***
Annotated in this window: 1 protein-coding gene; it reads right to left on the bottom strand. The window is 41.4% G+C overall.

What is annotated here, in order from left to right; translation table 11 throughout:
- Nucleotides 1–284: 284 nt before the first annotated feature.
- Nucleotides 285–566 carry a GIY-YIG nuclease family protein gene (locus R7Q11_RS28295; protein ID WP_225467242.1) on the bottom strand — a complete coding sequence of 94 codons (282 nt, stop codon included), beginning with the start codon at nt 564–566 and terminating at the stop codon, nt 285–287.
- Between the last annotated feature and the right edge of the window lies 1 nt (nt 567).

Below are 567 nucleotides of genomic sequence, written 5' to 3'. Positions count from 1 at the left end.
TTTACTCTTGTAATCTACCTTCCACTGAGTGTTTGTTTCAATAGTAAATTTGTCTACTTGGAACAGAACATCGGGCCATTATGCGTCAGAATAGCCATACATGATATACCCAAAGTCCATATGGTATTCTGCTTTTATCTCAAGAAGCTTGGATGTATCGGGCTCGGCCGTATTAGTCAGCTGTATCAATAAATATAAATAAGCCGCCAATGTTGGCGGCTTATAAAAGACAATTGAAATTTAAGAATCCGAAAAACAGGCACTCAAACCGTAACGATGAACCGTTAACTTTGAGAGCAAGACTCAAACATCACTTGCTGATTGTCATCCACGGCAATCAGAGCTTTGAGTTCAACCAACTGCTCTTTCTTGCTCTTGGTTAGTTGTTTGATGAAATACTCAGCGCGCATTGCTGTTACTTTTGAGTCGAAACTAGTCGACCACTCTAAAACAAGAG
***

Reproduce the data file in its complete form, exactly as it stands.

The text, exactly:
Annotated in this window: 1 protein-coding gene; it reads right to left on the bottom strand. The window is 41.4% G+C overall.

What is annotated here, in order from left to right; translation table 11 throughout:
- Nucleotides 1–284: 284 nt before the first annotated feature.
- Nucleotides 285–566 carry a GIY-YIG nuclease family protein gene (locus R7Q11_RS28295; protein ID WP_225467242.1) on the bottom strand — a complete coding sequence of 94 codons (282 nt, stop codon included), beginning with the start codon at nt 564–566 and terminating at the stop codon, nt 285–287.
- Between the last annotated feature and the right edge of the window lies 1 nt (nt 567).

Below are 567 nucleotides of genomic sequence, written 5' to 3'. Positions count from 1 at the left end.
TTTACTCTTGTAATCTACCTTCCACTGAGTGTTTGTTTCAATAGTAAATTTGTCTACTTGGAACAGAACATCGGGCCATTATGCGTCAGAATAGCCATACATGATATACCCAAAGTCCATATGGTATTCTGCTTTTATCTCAAGAAGCTTGGATGTATCGGGCTCGGCCGTATTAGTCAGCTGTATCAATAAATATAAATAAGCCGCCAATGTTGGCGGCTTATAAAAGACAATTGAAATTTAAGAATCCGAAAAACAGGCACTCAAACCGTAACGATGAACCGTTAACTTTGAGAGCAAGACTCAAACATCACTTGCTGATTGTCATCCACGGCAATCAGAGCTTTGAGTTCAACCAACTGCTCTTTCTTGCTCTTGGTTAGTTGTTTGATGAAATACTCAGCGCGCATTGCTGTTACTTTTGAGTCGAAACTAGTCGACCACTCTAAAACAAGAG